As a child, Ann Mary’s favourite sound was the roar of her father’s Royal Enfield Bullet.
She’d run to the gate as soon as she heard it, eager to jump on and accompany her dad for a joyride. As she turned older, she dreamt of the day she’d ride a bullet herself. So at the age of 15, her ever-supporting father gave her lessons on how to ride a bike.
Over time, she also learned how to drive a car, and soon fell in love with driving altogether. This love for smaller vehicles would catapult her interest in big ones — buses, lorries, and the like.
“I loved that freedom I felt when I first rode my father’s bike — it’s hard to explain it in mere words. On these bike rides, I would see other buses cruising around and wondered how it would feel to drive one. When I learnt how to drive, I wasn’t happy being a passenger on a bus, I wanted to drive one,” says Ann.
The opportunity arrived accompanying her neighbour Sarath, who knew how to drive a bus. He taught her what he knew, she says.
“When I’d sit in a bus, I’d always observe the driver and how he manoeuvred the vehicle,” she explains. “Sarath Chetta taught me to drive for almost a month. He supported and guided me.”
She began taking lessons a few months before her 21st birthday and enrolled in a driving school to get a heavy vehicle’s licence. Today, she drives a private bus called ‘Hey Day’ around Kochi every Sunday.
The idea, she says, is to fulfill her dream of driving heavy vehicles.
Ann, who is a fourth-year student at the Government Law College in Ernakulam, squeezes out time on Sundays to drive passengers on the Kakkanad-Perumpadappu route 7 am to 6.45 pm. On days when her High Court internship gets over soon, she also drives the bus back home.
‘Why should boys have all the fun?’
Ann recalls that her first experience of driving the bus with passengers was as thrilling as it was stressful.
“The first day I drove the bus was sometime in February 2022, after I got my licence on my 21st birthday. I was extremely nervous because I had the responsibility of driving these passengers safely,” she says.
“Every time another vehicle overtook me, I would tense up. Every passenger who got on the bus looked at me suspiciously. I could hear comments like ‘Oh, a girl is driving this bus?’. Even after all these months, I still see the same puzzled expression on their faces, which asks, ‘Why is a girl driving a bus?’” she adds.
The number of female bus drivers in the country is very low. According to a report in Urban Transport News, there are only 17.5% female employees in the urban public transport system in India. The report says that besides harsh working conditions, this is also due to a stereotypical masculine image of the transport sector. There is also the belief that women cannot “handle” a bus, or that accidents will increase if they become drivers.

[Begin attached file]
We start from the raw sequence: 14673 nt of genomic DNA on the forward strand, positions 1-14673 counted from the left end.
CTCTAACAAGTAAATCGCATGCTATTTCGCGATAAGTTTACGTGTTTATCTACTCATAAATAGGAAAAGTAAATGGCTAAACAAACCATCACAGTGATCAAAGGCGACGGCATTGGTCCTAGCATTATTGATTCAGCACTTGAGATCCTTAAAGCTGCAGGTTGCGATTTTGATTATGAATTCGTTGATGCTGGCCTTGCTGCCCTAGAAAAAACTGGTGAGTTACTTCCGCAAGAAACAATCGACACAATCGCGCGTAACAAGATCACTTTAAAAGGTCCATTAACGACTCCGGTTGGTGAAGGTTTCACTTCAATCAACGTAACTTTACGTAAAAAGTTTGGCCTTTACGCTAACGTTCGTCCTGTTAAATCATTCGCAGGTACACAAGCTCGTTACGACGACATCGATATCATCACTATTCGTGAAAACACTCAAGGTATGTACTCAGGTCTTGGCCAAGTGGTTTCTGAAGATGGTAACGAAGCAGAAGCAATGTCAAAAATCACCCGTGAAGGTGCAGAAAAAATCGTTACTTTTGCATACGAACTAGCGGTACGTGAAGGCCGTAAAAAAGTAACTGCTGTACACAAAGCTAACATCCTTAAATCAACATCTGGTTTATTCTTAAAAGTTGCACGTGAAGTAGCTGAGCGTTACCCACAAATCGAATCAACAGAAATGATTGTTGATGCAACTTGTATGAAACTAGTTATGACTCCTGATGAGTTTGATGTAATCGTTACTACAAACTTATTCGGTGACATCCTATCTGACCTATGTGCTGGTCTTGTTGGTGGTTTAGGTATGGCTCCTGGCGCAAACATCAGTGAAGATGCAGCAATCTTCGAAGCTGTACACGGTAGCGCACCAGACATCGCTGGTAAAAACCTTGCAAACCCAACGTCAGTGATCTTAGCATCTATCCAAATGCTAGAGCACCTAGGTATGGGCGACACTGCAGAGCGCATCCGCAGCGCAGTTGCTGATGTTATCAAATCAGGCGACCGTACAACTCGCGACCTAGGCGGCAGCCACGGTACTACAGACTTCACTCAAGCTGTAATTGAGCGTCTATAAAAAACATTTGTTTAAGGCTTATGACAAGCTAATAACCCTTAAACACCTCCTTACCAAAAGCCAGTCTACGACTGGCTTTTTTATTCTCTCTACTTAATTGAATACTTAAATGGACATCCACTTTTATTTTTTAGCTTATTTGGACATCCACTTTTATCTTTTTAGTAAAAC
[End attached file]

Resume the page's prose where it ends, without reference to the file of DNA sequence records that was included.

Ann also says that initially, male drivers were apprehensive about her, wondering why she was driving a bus without any monetary constraints. However, over time, they have warmed up to her, and she enjoys their company. “We have food together during the break,” she says.
There are some important things she keeps in mind while driving a bus. “Unlike in a car, you cannot adjust the height of the seat in a bus. I prop myself up by using back pillows on the seat to reach the accelerator. Initially, any vehicle overtaking me would make me very tense. Now, I remain calm and drive patiently. My only focus is on taking the passengers to their destination safely. There are so many lives at stake,” she explains.
She also has to practice time management because there is a timesheet for when she drives the bus. She has to reach each stop at a precise time, while managing her time judiciously in college and her internship.
‘Learn everyday while driving a bus’
Ann says that Sarath’s driving lessons proved very beneficial for her. “Sarath chetta (elder brother) was extremely patient and supportive. There were many times when the bus would abruptly come to a halt in the middle of the road with vehicles lining up behind. But he never panicked. He didn’t chide me. He told me to just restart. His patience helped me learn,” says Ann.
She also says that her family wholeheartedly supported her love for driving.
“My family has never differentiated between boys and girls. They never raised us saying ‘You can’t do this or that because you are a girl’. They motivated me and supported my dream, and my father was the first one to believe in me. He bought me my bullet after I turned 18,” she says.
Ann, who aims to become a magistrate, says she is now aiming to get a JCB licence to try her hand at other heavy vehicles.
“Driving is not just for boys,” she says.
“Just because a bus is huge, it doesn’t mean a woman can’t drive it. In fact, I want to try my hand at a train too!”
“I have learned a lot from driving this bus. It’s an amazing life experience. There’s a lot to learn from meeting different people and hearing their stories. I also enjoy eating with and talking to other drivers. They’ve seen a lot more life, and their experiences are truly enriching,” she notes.
‘IWD 2022: Birth of an Era for Empowered Women in Transport sector’ by Dr Amudhan Valavan for Urban Transport News, Published on 07 March, 2022.
Edited by Divya Sethu, Images Courtesy Ann Mary
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